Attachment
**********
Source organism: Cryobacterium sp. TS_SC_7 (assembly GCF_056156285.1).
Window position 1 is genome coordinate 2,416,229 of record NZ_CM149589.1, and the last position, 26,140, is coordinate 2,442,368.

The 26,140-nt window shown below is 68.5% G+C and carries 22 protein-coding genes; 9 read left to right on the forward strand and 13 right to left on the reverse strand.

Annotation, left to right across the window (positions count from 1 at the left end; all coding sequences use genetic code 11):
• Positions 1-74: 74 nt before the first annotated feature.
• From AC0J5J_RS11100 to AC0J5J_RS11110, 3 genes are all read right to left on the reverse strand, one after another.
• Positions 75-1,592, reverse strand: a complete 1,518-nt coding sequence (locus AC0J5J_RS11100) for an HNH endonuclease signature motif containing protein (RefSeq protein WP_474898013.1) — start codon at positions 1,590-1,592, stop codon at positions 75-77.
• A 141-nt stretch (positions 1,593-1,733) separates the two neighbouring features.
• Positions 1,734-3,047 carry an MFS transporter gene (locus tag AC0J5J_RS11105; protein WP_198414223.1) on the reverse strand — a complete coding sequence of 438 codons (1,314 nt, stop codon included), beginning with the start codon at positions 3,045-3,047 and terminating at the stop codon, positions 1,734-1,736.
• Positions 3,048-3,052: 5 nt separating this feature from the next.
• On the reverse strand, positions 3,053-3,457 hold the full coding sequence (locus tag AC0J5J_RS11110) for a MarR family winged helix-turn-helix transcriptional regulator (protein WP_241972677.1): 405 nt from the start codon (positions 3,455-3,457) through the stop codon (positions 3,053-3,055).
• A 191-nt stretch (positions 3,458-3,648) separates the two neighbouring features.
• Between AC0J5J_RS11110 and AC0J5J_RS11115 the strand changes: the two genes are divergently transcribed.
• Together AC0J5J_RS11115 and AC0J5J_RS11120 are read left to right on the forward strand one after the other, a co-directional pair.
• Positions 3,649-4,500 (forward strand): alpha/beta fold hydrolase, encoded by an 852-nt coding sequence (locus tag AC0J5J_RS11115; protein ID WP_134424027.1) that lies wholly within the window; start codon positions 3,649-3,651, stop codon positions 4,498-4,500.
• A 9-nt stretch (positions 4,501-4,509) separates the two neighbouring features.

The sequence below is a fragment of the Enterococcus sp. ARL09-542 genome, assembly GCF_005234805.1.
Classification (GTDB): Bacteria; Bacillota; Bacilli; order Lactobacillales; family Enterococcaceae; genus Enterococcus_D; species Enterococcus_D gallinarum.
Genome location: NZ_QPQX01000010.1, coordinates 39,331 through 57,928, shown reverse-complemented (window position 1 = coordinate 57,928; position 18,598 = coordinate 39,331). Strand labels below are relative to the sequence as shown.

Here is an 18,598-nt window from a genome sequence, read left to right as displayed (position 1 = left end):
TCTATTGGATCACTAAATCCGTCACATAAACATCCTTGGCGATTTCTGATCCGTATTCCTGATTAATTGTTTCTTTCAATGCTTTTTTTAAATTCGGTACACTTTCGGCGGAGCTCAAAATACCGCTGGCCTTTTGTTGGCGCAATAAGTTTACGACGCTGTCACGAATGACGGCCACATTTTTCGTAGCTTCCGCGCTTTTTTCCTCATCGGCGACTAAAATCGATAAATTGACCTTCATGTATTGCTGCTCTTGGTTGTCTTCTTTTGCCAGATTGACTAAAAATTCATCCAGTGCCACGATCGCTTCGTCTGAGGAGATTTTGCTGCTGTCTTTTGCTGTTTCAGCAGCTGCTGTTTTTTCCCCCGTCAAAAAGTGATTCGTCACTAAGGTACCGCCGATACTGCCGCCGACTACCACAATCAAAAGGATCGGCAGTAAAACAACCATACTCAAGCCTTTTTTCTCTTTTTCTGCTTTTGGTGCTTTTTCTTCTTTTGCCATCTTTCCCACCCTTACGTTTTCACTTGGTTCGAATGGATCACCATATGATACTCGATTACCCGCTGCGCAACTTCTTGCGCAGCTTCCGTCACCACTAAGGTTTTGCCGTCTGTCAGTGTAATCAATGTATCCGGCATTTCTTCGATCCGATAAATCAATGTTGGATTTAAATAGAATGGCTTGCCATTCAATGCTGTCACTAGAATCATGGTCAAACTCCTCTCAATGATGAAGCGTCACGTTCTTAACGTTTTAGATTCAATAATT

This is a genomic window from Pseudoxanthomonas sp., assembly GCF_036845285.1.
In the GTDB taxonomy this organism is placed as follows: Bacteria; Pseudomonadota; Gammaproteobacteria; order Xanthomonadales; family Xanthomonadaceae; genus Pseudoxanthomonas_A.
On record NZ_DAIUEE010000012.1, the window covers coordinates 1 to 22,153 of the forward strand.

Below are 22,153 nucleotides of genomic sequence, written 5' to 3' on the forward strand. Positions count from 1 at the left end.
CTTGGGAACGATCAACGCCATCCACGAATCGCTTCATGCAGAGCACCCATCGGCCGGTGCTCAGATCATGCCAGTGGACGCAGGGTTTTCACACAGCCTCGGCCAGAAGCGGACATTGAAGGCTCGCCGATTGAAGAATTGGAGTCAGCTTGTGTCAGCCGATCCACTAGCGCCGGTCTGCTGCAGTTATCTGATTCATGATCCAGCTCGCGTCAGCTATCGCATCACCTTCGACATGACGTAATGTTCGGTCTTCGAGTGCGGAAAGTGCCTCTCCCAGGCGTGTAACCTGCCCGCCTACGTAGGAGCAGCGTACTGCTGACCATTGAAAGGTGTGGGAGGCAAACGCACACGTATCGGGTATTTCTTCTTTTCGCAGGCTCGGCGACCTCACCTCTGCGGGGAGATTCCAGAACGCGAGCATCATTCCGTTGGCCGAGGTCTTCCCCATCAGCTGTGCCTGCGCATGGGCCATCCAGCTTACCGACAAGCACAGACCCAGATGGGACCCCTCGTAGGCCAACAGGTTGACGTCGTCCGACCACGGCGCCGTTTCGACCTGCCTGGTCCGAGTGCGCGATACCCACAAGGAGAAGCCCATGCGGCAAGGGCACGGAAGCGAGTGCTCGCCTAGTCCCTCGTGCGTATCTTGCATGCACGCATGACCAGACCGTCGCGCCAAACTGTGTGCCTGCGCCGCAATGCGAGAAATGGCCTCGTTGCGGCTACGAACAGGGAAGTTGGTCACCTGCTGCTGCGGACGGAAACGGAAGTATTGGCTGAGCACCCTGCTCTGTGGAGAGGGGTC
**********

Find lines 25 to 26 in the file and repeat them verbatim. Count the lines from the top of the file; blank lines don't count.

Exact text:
Below are 22,153 nucleotides of genomic sequence, written 5' to 3' on the forward strand. Positions count from 1 at the left end.
CTTGGGAACGATCAACGCCATCCACGAATCGCTTCATGCAGAGCACCCATCGGCCGGTGCTCAGATCATGCCAGTGGACGCAGGGTTTTCACACAGCCTCGGCCAGAAGCGGACATTGAAGGCTCGCCGATTGAAGAATTGGAGTCAGCTTGTGTCAGCCGATCCACTAGCGCCGGTCTGCTGCAGTTATCTGATTCATGATCCAGCTCGCGTCAGCTATCGCATCACCTTCGACATGACGTAATGTTCGGTCTTCGAGTGCGGAAAGTGCCTCTCCCAGGCGTGTAACCTGCCCGCCTACGTAGGAGCAGCGTACTGCTGACCATTGAAAGGTGTGGGAGGCAAACGCACACGTATCGGGTATTTCTTCTTTTCGCAGGCTCGGCGACCTCACCTCTGCGGGGAGATTCCAGAACGCGAGCATCATTCCGTTGGCCGAGGTCTTCCCCATCAGCTGTGCCTGCGCATGGGCCATCCAGCTTACCGACAAGCACAGACCCAGATGGGACCCCTCGTAGGCCAACAGGTTGACGTCGTCCGACCACGGCGCCGTTTCGACCTGCCTGGTCCGAGTGCGCGATACCCACAAGGAGAAGCCCATGCGGCAAGGGCACGGAAGCGAGTGCTCGCCTAGTCCCTCGTGCGTATCTTGCATGCACGCATGACCAGACCGTCGCGCCAAACTGTGTGCCTGCGCCGCAATGCGAGAAATGGCCTCGTTGCGGCTACGAACAGGGAAGTTGGTCACCTGCTGCTGCGGACGGAAACGGAAGTATTGGCTGAGCACCCTGCTCTGTGGAGAGGGGTC